Although I have never been someone who loves sports or competition very much, this year my parents encouraged me to try a sport, so I picked cross country. Art and music have always interested me more than sports, even though I do enjoy hiking, bike riding, and swimming with my friends and family. Sometimes I fear getting beat by someone and the resulting feelings of rejection and embarrassment. When that does happen though, I shrug my shoulders and shake it off. I try to have good sportsmanship and be mature; I rarely get jealous when it comes to competition.
We had practice three times a week after school, and I was never really excited to go. It wasn’t very fun for me. It felt like I was wasting my time, and I was just thinking about all of the other things I could be doing. My first meet arrived, and I could feel my nerves and anxiety building; I felt stupid and unprepared. Everyone was trying to talk me through it before I started, but I couldn’t tell if it was even helping. Our warm‐up stretches did not help me, and I could not seem to relax. I took a few deep breaths, and we were off. I tried to pace myself: one two, one two, one two, right left, right left. With every step, I could feel my breath getting heavier. I could hear my teammates and my coaches cheering for me from the sidelines. The thoughts in my head were telling me that I could do it, that I am strong and thoughtful. I wanted to be proud of myself. I believe these things helped me to keep going and finish strong.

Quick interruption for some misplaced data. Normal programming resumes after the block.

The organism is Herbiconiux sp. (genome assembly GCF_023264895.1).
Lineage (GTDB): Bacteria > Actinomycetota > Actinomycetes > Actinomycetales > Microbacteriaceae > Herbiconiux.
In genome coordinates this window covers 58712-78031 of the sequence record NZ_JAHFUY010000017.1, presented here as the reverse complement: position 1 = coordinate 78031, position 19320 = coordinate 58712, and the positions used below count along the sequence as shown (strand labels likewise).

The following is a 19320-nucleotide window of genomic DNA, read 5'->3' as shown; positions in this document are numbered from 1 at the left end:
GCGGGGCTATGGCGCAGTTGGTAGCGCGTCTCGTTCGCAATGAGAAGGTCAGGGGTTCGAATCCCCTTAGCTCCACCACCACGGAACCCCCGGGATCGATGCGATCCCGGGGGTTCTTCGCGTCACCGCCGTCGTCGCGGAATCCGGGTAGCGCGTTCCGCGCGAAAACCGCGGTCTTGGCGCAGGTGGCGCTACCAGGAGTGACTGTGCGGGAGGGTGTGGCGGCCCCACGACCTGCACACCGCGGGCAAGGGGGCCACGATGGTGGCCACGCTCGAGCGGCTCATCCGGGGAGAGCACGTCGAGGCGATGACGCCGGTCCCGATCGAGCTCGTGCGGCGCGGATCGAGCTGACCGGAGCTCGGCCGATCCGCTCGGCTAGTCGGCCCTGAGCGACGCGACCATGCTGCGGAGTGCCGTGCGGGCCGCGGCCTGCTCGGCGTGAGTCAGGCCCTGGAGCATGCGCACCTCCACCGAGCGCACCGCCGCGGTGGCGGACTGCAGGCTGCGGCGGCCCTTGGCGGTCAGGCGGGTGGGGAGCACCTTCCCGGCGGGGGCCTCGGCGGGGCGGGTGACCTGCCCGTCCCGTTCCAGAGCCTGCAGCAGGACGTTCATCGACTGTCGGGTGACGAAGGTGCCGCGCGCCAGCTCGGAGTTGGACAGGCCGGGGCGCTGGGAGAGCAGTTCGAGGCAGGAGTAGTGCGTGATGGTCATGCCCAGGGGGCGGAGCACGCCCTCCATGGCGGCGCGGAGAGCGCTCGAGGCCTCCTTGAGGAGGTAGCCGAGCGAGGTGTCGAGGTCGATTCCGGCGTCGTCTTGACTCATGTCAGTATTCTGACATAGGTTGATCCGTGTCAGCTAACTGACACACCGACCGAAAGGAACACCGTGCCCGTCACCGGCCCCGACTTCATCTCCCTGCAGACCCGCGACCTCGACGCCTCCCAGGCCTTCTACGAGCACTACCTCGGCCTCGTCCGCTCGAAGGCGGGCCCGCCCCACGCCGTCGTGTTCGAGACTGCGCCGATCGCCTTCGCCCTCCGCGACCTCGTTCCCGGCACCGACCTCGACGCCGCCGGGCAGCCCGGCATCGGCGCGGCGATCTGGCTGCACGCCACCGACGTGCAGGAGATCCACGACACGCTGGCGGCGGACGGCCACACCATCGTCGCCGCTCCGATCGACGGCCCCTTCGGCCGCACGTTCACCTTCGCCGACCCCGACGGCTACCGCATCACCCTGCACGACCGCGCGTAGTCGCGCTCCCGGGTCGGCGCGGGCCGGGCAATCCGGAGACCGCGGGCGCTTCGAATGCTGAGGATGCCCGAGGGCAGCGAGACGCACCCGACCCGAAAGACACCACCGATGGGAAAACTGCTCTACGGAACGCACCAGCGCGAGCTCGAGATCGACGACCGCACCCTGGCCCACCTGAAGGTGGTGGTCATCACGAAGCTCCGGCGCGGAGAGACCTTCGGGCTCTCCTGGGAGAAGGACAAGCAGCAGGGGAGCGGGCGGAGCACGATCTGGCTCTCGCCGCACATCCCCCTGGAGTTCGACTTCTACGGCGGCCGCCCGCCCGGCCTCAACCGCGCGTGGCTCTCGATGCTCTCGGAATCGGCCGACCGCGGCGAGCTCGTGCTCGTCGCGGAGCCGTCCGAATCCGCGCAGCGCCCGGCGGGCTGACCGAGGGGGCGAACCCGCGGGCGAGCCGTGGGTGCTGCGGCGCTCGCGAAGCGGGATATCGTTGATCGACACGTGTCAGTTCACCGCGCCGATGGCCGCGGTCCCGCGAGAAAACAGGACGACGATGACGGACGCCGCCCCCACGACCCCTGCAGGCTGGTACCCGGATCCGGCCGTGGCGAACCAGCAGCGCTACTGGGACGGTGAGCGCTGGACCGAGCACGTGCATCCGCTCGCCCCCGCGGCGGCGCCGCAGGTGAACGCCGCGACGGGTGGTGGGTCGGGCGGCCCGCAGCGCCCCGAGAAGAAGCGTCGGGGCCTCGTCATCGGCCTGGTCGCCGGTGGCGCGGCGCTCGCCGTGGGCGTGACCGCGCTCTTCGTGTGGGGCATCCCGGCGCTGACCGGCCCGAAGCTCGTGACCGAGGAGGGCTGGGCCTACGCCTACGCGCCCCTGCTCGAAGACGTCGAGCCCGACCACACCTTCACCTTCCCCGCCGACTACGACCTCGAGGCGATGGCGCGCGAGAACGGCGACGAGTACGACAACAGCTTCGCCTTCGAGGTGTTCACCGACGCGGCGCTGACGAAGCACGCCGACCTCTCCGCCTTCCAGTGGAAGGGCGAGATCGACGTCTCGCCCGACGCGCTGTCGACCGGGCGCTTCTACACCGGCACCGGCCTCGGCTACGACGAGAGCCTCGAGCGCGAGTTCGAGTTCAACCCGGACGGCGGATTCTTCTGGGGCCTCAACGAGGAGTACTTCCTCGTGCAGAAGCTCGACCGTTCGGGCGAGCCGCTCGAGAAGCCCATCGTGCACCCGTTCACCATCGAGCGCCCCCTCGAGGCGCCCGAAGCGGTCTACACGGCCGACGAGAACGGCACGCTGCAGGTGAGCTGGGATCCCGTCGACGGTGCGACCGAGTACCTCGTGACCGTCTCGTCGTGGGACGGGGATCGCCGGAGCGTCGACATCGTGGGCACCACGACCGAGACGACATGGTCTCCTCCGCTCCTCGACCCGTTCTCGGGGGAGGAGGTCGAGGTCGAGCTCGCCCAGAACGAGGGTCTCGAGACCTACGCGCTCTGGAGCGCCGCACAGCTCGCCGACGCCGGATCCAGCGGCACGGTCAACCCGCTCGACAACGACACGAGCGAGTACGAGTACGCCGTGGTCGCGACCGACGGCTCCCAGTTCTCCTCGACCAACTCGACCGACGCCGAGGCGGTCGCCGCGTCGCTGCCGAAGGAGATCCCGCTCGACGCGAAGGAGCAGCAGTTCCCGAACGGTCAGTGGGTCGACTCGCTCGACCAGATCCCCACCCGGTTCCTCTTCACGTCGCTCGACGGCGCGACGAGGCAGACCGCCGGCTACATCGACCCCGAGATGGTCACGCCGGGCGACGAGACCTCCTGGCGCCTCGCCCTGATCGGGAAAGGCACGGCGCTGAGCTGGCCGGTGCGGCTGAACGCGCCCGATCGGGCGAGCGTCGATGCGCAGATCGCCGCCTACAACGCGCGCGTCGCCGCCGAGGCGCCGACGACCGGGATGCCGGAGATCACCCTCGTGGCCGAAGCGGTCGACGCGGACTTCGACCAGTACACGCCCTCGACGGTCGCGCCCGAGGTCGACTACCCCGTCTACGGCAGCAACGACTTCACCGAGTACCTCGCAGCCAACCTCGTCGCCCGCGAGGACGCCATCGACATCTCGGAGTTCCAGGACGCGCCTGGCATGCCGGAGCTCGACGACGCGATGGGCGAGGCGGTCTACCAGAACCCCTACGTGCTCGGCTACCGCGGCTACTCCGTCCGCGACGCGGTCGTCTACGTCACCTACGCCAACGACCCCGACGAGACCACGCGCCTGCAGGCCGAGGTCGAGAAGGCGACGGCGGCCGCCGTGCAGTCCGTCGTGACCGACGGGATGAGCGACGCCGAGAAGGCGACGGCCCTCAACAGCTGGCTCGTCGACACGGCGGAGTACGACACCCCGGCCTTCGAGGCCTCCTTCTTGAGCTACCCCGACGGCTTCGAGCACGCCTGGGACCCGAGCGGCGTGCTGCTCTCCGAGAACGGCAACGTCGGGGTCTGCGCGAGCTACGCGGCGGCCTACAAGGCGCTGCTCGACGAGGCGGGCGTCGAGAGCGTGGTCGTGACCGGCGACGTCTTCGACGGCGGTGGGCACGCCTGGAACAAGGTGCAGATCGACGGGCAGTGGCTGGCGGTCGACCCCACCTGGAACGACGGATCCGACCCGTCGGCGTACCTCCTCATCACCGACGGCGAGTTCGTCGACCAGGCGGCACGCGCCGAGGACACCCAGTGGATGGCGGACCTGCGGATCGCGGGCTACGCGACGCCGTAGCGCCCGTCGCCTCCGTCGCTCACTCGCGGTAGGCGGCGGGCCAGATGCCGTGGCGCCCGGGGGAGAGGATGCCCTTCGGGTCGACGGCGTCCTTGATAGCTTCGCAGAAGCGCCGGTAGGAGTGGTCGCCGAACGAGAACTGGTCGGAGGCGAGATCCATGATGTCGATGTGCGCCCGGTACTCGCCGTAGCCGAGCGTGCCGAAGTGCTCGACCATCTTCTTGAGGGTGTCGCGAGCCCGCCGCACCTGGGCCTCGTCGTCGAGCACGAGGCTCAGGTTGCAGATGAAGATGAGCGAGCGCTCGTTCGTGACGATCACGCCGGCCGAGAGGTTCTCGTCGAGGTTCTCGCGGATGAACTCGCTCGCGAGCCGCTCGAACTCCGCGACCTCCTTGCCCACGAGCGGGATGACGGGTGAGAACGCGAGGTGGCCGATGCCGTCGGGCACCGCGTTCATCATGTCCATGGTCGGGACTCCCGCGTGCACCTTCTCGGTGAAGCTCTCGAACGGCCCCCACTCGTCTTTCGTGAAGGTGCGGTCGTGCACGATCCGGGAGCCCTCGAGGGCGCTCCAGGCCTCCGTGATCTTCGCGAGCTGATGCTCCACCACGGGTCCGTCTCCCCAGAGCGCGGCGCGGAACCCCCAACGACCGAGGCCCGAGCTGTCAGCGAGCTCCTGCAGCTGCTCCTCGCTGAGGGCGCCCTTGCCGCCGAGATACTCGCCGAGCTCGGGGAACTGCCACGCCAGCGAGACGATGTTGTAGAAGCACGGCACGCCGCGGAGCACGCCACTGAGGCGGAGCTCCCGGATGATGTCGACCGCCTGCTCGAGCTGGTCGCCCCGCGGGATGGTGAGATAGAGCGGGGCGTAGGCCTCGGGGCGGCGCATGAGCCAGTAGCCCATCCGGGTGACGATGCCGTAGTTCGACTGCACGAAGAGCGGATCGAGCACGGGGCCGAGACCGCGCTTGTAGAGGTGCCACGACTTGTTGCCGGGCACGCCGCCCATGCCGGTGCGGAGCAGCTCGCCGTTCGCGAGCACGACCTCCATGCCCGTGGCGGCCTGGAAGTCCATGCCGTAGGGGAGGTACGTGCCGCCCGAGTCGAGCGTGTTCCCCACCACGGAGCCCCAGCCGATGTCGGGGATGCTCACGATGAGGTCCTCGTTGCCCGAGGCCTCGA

Community plays a big role in competition and in this story for me. The people around me really helped coach me as I ran, and I realized that being encouraged, hearing them yell my name, made me want to win. Others around me encouraged me to step out of my comfort zone and try something new. I love the feeling of being supported by others, and it reminds me to return the favor and do the same for them.